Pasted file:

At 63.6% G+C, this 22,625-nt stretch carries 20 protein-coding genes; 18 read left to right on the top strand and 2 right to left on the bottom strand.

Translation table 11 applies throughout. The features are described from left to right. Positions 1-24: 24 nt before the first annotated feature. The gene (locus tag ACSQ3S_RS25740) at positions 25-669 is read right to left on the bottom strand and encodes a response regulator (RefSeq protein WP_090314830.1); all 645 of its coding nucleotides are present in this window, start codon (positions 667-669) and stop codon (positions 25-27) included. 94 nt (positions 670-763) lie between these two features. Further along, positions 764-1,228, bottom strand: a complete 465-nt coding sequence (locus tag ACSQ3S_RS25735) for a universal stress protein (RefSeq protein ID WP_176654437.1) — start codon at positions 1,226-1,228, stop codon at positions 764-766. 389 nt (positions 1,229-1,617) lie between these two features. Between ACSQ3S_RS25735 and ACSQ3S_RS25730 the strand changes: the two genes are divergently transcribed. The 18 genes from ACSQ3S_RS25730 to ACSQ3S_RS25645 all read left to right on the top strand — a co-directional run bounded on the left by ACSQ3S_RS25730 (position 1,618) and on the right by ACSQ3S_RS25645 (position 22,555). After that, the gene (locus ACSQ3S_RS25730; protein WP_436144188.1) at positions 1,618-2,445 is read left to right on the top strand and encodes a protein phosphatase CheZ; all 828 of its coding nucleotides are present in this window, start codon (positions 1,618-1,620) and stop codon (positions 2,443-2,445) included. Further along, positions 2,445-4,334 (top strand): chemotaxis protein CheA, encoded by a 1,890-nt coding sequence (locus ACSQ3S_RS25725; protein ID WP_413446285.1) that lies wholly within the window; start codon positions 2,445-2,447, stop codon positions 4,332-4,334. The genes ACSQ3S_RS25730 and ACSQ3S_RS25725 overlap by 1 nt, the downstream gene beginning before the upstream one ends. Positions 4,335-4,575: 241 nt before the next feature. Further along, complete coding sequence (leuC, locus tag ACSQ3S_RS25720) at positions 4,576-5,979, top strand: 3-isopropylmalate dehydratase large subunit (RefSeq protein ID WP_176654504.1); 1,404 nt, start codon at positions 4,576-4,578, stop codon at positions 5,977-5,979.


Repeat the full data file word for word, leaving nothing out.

At 63.6% G+C, this 22,625-nt stretch carries 20 protein-coding genes; 18 read left to right on the top strand and 2 right to left on the bottom strand.

Translation table 11 applies throughout. The features are described from left to right. Positions 1-24: 24 nt before the first annotated feature. The gene (locus tag ACSQ3S_RS25740) at positions 25-669 is read right to left on the bottom strand and encodes a response regulator (RefSeq protein WP_090314830.1); all 645 of its coding nucleotides are present in this window, start codon (positions 667-669) and stop codon (positions 25-27) included. 94 nt (positions 670-763) lie between these two features. Further along, positions 764-1,228, bottom strand: a complete 465-nt coding sequence (locus tag ACSQ3S_RS25735) for a universal stress protein (RefSeq protein ID WP_176654437.1) — start codon at positions 1,226-1,228, stop codon at positions 764-766. 389 nt (positions 1,229-1,617) lie between these two features. Between ACSQ3S_RS25735 and ACSQ3S_RS25730 the strand changes: the two genes are divergently transcribed. The 18 genes from ACSQ3S_RS25730 to ACSQ3S_RS25645 all read left to right on the top strand — a co-directional run bounded on the left by ACSQ3S_RS25730 (position 1,618) and on the right by ACSQ3S_RS25645 (position 22,555). After that, the gene (locus ACSQ3S_RS25730; protein WP_436144188.1) at positions 1,618-2,445 is read left to right on the top strand and encodes a protein phosphatase CheZ; all 828 of its coding nucleotides are present in this window, start codon (positions 1,618-1,620) and stop codon (positions 2,443-2,445) included. Further along, positions 2,445-4,334 (top strand): chemotaxis protein CheA, encoded by a 1,890-nt coding sequence (locus ACSQ3S_RS25725; protein ID WP_413446285.1) that lies wholly within the window; start codon positions 2,445-2,447, stop codon positions 4,332-4,334. The genes ACSQ3S_RS25730 and ACSQ3S_RS25725 overlap by 1 nt, the downstream gene beginning before the upstream one ends. Positions 4,335-4,575: 241 nt before the next feature. Further along, complete coding sequence (leuC, locus tag ACSQ3S_RS25720) at positions 4,576-5,979, top strand: 3-isopropylmalate dehydratase large subunit (RefSeq protein ID WP_176654504.1); 1,404 nt, start codon at positions 4,576-4,578, stop codon at positions 5,977-5,979.